From East to West

After leaving Punta Alta, we traversed Argentina from its Atlantic Coast to its Western edge, in a matter of days. This meant crossing the low-lying plains of La Pampa. It felt like driving through the Great Plains on any rural highway: nothing to see, nowhere to turn, just straight and flat.

#america #vanenvan

Formerly known as the town of Rivadavia, this sign didn’t feel very out of place in the Argentine plains

That said, this area is not without its charm, as we came across some very bizarre finds. In addition to The Atlantis of Argentina, we also encountered a very strange creature at Lake Epecuen:

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A crazy flying dog!

No, Milo isn’t that strange…it was FLAMINGOS! I couldn’t get a decent photo from the muddy edge, but they were there! Lots of them.

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Evidence: a flaming pink feather on the lake’s muddy shore

Apparently the flamingos are just seasonal residents, with their numbers peaking earlier in December, when the campground manager told us at the lake is just teeming with the pink birds.

Another weird thing we randomly encountered was in the town of Potrero de Los Funes, just outside of San Luis. We were driving around in the rain looking for the campsites around the lake, when all of a sudden we found ourselves on a racetrack.

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Regular crash precautions along Ruta 7

Not only did this town decide to build a racetrack, but they decided that when it wasn’t being used by racers, that it should be used as a normal roadway. The temptation to try and push the van to 75 miles an hour (let’s be honest) was tempered by the rain.

Unlike the major highways in Mexico and Central America, which drive right through cities large and small, the highways in Argentina–at least in this part of the country–pass far away from most urban centers. Visiting the towns means exiting the highway and driving 20 or 30 kilometers into the town. The towns, for the most part, are pleasant and seem very sleepy, especially since we have a tendency to arrive during siesta. They all seem like idyllic places that you would imagine in small-town America in the 50s. Inevitably we see children on bicycles, a lovely central square, and people of all ages eating ice cream. In general, I would describe Argentina thus far as having a lifestyle from the 50s, an economy from the 60s, architecture from the 70s, music from the 80s, fashion from the 90s, and technology from the aughts. At least, it sounds comprehensive this way.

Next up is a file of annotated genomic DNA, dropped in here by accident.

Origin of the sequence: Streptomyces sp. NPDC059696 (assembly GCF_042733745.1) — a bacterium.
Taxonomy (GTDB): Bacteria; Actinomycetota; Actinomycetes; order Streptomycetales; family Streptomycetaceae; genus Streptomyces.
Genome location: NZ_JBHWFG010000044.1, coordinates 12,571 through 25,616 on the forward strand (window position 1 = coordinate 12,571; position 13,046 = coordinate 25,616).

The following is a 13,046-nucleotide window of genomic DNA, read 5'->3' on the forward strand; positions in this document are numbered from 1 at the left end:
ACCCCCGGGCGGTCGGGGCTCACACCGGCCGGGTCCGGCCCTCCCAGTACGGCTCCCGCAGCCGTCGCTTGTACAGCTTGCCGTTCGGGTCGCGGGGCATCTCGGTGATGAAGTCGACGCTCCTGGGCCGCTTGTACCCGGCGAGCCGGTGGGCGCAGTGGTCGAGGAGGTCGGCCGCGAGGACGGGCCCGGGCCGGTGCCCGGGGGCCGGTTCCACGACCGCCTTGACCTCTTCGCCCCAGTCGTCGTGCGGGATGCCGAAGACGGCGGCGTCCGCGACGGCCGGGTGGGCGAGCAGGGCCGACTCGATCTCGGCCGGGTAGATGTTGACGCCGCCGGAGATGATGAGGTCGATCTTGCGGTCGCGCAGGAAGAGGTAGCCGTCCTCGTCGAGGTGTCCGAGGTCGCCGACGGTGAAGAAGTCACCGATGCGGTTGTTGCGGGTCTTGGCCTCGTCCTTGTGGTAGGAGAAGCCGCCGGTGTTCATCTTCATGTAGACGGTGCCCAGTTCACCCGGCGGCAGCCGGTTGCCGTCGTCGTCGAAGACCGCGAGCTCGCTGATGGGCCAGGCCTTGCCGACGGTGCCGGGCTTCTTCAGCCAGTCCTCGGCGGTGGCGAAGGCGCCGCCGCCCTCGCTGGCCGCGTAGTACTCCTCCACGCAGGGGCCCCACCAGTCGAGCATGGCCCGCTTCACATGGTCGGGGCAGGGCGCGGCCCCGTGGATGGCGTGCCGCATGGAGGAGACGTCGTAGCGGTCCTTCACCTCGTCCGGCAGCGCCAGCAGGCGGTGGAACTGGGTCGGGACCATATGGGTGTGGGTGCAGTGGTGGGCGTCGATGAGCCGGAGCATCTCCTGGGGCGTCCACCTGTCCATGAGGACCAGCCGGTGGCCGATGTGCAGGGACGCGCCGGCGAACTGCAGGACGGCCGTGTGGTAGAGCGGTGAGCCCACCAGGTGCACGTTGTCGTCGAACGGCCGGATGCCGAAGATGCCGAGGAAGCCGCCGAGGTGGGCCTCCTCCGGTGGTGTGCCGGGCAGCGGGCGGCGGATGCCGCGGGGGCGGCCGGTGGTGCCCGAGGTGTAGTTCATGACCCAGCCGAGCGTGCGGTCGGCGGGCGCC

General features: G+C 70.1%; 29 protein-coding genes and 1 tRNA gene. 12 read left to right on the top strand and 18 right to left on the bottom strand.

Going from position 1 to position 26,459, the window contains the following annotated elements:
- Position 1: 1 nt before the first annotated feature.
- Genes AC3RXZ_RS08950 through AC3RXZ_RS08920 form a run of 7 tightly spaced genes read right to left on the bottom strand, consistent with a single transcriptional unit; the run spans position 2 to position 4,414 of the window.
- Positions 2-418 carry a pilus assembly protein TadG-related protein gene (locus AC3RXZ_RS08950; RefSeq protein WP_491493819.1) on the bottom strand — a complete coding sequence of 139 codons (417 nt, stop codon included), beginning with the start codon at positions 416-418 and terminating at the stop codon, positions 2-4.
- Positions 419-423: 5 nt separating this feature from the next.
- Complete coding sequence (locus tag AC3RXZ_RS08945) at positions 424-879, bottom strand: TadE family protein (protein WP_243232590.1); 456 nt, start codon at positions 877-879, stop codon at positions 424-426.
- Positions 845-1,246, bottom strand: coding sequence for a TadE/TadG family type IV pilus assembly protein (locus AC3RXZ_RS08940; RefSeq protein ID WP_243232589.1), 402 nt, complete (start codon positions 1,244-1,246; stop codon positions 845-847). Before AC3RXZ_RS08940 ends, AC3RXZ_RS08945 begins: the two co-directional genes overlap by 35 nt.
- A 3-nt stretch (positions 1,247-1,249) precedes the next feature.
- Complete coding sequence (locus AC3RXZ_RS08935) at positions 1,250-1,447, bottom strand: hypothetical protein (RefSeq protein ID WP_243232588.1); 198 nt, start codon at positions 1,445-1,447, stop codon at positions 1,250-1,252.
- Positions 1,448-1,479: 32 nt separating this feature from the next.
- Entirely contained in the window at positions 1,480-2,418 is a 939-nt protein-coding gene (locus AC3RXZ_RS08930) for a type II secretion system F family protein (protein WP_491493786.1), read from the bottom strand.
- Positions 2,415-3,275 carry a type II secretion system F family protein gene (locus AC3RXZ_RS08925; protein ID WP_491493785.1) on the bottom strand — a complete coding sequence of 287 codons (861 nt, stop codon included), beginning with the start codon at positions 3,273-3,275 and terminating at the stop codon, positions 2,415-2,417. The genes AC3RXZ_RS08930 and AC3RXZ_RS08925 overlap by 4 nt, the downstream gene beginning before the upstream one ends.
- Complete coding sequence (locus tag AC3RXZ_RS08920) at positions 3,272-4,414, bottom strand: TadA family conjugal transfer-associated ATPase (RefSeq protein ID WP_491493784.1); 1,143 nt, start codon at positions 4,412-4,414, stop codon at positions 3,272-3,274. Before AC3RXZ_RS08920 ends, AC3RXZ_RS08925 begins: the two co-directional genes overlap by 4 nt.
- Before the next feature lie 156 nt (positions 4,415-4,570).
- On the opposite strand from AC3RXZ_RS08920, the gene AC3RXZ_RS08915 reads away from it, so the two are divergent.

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Of course I didn’t take a photo of Tornquist’s exquisite plaza, but this Feria Municipal bearing the town’s name

Driving through this part of the country is easy. Food is plentiful and cheap, gas is easy to find, and we always have our pick of campgrounds. Argentina is the first country we have visited where we find ourselves camping not with other overlanders but with Argentines. The Argentines, it seem, have a passion for camping, and every campground is enormous and well equipped with enough grills and picnic tables for 1,000 Argentines to consume their requisite 1,000 kilos of meat. Also, every gas station sells ice, so we are able to always acquire these two road necessities at once.

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Just another campground

To our surprise, many of the campgrounds do not allow dogs. This is surprising because Argentina–like most of Latin America–has proven to be very dog-friendly (or at the very least, indifferent). Luckily, there are so many campgrounds that we are always able to find one that will accommodate us, even if it’s not our first choice.

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Family dinner

After days of driving through the pampas, it was such a welcome sight to see the Andes.

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Destination: Chile

More photos from a month of siestas at limpire.

3 comments for “From East to West

  1. Lynn
    February 24, 2014 at 10:15 am

    My husband and I met Juan on a flight to Chile. So fun to see and read about your fantastic adventure. Thanks for sharing. I am still laughing at Juan’s quote about the cry for help from the kitchen of those struggling with dessert. I brought home small pots of dulce de leche to share with our girls. Everytime I see this Argentinian treat a little chortle bursts out and surprises me. Thanks Juan.

    These photos are off the hook. I hope your CA travels were good and worth it and I wish you both so much luck in your lives together.

  2. Stuart
    February 27, 2014 at 11:56 am

    Great photos , keep them coming
    Is that Argentina done and onto Chile now?

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